By DIANA PADDOCK
The JDRF "Walk to Cure Diabetes" will be held Saturday, May 10, at Betts Park. Registration will begin at 10 a.m., and the walk will begin at 11 a.m.
Local coordinator Amy Carlson said plans for the walk began in March with a kick-off breakfast at the Warren County YMCA, but only six teams are registered now, only a week before the event. More are welcome to register, and anyone in the community will be able to "virtual" walk at walk.jdrf.org. The local team hopes to raise $25,000 this year.
Carlson has a distinct interest in Type 1 diabetes. She has had it for 38 years.
"My personal story began when I was 8 years old," Carlson said. "I check my blood sugar four to eight times per day, change my insulin pump every two to three days and continue to provide love and support to my two boys who are the biggest miracles in my life!"
Carlson is an example of how education and research has improved the lives of those diagnosed with Type 1 Diabetes.
"I was told when I was a teenager that I would never have children," Carlson explained, "and with great new advances in Type1 Diabetes (the Insulin pump therapy) I have two wonderful boys with my husband Terry Carlson. Terry and I have been married for 20 years and he has been my ROCK in all of my medical adventures, which I have been through a LOT!"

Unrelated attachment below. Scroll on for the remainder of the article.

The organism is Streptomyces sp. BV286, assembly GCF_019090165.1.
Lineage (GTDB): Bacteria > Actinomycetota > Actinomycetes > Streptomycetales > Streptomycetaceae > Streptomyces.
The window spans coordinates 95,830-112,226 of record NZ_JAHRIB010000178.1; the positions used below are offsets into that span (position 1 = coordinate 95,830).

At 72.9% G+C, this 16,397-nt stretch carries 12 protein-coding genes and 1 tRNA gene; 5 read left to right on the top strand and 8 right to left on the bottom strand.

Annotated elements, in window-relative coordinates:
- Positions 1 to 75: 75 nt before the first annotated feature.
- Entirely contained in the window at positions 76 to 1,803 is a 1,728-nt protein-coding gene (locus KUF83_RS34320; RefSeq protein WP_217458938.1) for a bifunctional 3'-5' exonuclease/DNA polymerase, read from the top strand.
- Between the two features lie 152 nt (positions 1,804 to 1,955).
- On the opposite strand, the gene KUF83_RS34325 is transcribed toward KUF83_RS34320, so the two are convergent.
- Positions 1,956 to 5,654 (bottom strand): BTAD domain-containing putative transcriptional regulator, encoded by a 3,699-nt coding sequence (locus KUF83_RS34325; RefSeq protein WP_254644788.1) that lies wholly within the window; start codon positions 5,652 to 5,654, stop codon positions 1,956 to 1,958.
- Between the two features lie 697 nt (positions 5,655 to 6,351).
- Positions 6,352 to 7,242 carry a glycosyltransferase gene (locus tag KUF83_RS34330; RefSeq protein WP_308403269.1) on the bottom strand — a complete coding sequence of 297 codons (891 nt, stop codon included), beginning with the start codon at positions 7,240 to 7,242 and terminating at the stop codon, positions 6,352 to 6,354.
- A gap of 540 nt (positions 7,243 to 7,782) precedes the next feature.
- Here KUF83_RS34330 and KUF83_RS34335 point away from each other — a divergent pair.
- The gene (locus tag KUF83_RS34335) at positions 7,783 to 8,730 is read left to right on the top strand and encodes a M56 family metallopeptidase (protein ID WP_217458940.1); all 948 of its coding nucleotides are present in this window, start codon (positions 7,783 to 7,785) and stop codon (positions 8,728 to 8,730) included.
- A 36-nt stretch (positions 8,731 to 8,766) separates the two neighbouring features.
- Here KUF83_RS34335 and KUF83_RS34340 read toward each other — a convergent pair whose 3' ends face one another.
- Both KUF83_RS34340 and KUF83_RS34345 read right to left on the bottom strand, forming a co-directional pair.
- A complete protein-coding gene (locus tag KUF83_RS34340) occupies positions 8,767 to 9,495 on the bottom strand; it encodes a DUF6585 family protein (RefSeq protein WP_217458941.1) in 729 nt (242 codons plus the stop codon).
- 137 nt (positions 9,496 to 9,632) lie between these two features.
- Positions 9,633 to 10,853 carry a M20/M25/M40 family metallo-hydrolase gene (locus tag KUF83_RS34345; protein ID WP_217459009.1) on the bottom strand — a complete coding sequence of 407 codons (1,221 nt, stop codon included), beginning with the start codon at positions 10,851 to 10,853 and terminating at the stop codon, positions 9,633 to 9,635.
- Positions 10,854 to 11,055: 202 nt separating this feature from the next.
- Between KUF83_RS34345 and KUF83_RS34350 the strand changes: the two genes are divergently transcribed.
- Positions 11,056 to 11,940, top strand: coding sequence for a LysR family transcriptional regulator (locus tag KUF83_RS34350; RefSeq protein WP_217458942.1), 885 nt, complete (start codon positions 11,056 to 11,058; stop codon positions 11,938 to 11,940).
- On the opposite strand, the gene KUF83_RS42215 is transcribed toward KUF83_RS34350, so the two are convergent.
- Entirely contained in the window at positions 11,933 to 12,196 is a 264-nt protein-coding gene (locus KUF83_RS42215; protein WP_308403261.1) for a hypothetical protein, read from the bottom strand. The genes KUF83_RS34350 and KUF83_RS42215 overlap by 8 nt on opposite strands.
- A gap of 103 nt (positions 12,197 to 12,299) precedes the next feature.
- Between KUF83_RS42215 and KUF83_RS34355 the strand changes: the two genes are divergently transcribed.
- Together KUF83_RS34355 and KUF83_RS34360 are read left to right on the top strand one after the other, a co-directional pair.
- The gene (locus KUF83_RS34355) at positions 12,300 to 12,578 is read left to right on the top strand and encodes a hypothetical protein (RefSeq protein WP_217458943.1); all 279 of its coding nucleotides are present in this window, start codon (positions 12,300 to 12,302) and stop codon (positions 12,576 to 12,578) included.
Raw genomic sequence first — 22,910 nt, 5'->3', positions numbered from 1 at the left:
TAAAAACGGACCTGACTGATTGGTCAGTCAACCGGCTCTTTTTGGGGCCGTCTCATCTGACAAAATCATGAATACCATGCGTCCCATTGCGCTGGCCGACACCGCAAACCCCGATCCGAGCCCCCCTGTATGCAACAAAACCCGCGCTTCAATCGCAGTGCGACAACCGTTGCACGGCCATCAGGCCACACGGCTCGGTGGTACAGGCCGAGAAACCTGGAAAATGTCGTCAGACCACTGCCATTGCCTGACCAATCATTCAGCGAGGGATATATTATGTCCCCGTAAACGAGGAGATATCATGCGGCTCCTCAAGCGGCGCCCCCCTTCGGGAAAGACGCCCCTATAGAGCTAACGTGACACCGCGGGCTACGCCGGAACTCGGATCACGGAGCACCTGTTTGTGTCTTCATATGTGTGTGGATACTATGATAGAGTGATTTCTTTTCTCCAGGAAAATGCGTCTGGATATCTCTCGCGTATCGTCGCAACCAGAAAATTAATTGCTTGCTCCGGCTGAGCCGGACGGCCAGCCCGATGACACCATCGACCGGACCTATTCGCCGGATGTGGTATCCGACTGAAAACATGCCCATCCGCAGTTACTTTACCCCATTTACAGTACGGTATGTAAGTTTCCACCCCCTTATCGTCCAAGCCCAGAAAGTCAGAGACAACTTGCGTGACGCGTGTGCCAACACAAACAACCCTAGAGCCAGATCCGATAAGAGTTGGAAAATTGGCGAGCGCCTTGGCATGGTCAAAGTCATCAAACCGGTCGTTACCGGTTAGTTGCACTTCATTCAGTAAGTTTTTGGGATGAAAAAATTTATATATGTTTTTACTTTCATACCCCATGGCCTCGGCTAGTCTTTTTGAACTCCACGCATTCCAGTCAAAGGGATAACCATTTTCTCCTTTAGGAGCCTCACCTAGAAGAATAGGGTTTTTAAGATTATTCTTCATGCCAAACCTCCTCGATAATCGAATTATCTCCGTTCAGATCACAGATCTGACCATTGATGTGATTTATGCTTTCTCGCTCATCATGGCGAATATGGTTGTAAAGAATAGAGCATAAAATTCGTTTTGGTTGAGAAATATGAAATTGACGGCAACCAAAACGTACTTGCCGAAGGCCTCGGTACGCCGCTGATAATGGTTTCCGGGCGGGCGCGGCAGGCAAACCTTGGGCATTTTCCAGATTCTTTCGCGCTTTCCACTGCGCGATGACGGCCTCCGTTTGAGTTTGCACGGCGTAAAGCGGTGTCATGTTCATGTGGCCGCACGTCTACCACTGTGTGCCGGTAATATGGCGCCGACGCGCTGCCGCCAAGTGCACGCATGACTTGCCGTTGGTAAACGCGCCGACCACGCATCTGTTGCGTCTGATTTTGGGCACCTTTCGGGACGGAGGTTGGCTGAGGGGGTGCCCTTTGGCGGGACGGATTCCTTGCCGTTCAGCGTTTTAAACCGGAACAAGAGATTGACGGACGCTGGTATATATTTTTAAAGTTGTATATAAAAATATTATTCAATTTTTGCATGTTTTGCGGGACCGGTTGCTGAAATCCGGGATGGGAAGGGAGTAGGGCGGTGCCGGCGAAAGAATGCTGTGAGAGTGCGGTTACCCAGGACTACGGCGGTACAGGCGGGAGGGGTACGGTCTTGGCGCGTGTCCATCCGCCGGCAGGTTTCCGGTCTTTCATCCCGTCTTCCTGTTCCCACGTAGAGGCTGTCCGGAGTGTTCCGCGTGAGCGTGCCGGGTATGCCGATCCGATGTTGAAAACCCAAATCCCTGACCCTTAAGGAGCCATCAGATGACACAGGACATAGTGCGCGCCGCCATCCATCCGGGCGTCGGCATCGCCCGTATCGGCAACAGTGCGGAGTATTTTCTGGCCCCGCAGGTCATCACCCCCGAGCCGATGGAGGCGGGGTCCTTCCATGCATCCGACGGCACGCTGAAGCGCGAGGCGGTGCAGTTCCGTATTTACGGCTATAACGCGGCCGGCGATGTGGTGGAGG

Walks like this one on May 10 are very important to continue the efforts.
"I believe it is important to raise research money to find a cure for Type1 Diabetes," Carlson said, "continue with education to provide better treatment opportunities for those with Type1 and advancements are happening every year to make our lives better, but life would be better if there were no diseases!"
A disc jockey will provide music during and after the event, and a picnic will be provided after the walk for those attending.
JDRF - originally the Juvenile Diabetes Research Foundation - is the leading global organization funding type 1 diabetes (T1D) research. JDRF's goal is to progressively remove the impact of T1D from people's lives until we achieve a world without T1D. JDRF collaborates with a wide spectrum of partners and is the only organization with the scientific resources, regulatory influence, and a working plan to better treat, prevent, and eventually cure T1D.
As the largest charitable supporter of T1D research, JDRF is currently sponsoring $568 million in scientific research in 17 countries. In 2012 alone, JDRF provided more than $110 million to T1D research.
Interested persons can register online at walk.jdrf.org, or just make a donation to this amazing fundraiser, Carlson urged. For more information, contact Diane Sickles of the Erie JDRF office at (814) 452-0635 or email her at firstname.lastname@example.org, or locally Amy Carlson at 688-0697.